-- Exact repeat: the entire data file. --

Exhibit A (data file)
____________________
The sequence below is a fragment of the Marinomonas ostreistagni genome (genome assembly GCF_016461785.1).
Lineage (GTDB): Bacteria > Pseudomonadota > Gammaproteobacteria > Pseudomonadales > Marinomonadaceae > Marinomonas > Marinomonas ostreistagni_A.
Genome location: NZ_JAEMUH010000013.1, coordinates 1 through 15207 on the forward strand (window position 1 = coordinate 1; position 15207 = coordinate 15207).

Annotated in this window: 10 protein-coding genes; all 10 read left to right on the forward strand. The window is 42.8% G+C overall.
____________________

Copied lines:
The sequence below is a fragment of the Marinomonas ostreistagni genome (genome assembly GCF_016461785.1).
Lineage (GTDB): Bacteria > Pseudomonadota > Gammaproteobacteria > Pseudomonadales > Marinomonadaceae > Marinomonas > Marinomonas ostreistagni_A.
Genome location: NZ_JAEMUH010000013.1, coordinates 1 through 15207 on the forward strand (window position 1 = coordinate 1; position 15207 = coordinate 15207).

Annotated in this window: 10 protein-coding genes; all 10 read left to right on the forward strand. The window is 42.8% G+C overall.